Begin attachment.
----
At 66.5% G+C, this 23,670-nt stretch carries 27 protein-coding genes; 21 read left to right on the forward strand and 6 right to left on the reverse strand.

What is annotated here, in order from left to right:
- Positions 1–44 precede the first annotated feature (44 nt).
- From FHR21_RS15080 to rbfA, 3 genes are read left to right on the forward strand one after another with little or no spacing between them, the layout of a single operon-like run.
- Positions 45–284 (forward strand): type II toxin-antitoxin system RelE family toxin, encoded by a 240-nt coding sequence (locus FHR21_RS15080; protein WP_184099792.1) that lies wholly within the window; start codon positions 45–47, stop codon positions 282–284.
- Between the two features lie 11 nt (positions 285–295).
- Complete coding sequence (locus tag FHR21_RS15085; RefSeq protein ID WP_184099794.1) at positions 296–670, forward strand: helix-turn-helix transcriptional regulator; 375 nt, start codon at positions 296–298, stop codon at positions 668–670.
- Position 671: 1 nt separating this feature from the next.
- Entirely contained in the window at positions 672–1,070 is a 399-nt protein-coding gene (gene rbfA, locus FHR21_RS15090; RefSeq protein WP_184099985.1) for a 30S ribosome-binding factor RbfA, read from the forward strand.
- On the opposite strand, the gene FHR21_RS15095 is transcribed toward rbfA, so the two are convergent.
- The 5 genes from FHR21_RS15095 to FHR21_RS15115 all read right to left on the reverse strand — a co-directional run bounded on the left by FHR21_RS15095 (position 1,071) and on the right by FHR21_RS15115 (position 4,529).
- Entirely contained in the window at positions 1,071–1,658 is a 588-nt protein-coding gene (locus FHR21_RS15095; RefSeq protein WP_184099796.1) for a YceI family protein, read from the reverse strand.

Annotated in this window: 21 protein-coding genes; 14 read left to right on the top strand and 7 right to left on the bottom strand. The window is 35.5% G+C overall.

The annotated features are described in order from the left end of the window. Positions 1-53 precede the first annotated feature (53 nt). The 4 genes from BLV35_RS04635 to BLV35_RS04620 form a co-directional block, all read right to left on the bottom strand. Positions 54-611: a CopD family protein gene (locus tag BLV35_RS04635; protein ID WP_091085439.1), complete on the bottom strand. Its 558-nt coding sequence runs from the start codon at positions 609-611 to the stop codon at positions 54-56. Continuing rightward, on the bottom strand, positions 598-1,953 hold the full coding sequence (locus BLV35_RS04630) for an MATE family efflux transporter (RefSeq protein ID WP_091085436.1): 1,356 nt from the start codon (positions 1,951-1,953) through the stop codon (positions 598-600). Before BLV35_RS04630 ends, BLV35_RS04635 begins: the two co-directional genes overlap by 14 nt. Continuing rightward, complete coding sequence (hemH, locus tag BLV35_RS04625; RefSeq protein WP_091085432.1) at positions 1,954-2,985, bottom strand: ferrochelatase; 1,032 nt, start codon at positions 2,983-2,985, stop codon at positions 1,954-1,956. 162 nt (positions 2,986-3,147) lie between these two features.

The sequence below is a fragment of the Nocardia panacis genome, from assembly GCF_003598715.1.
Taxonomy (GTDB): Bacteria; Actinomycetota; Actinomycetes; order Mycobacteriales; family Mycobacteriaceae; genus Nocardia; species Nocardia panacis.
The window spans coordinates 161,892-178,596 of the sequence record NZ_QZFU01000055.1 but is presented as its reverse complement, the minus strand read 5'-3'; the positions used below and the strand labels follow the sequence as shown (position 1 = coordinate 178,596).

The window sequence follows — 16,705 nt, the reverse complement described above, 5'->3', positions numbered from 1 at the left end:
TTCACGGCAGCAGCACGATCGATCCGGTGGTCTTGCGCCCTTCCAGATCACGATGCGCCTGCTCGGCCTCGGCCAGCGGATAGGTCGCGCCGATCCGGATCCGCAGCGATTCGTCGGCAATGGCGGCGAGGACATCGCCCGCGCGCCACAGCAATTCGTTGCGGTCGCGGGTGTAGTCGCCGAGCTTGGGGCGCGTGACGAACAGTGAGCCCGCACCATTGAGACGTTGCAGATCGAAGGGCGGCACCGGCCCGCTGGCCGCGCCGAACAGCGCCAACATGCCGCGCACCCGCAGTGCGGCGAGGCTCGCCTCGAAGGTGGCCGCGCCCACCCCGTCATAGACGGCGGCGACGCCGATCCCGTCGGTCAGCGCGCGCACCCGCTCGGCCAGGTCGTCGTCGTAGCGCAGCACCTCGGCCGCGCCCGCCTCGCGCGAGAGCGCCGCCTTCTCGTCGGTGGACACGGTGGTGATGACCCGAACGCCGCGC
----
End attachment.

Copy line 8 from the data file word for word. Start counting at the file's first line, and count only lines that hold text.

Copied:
- Position 671: 1 nt separating this feature from the next.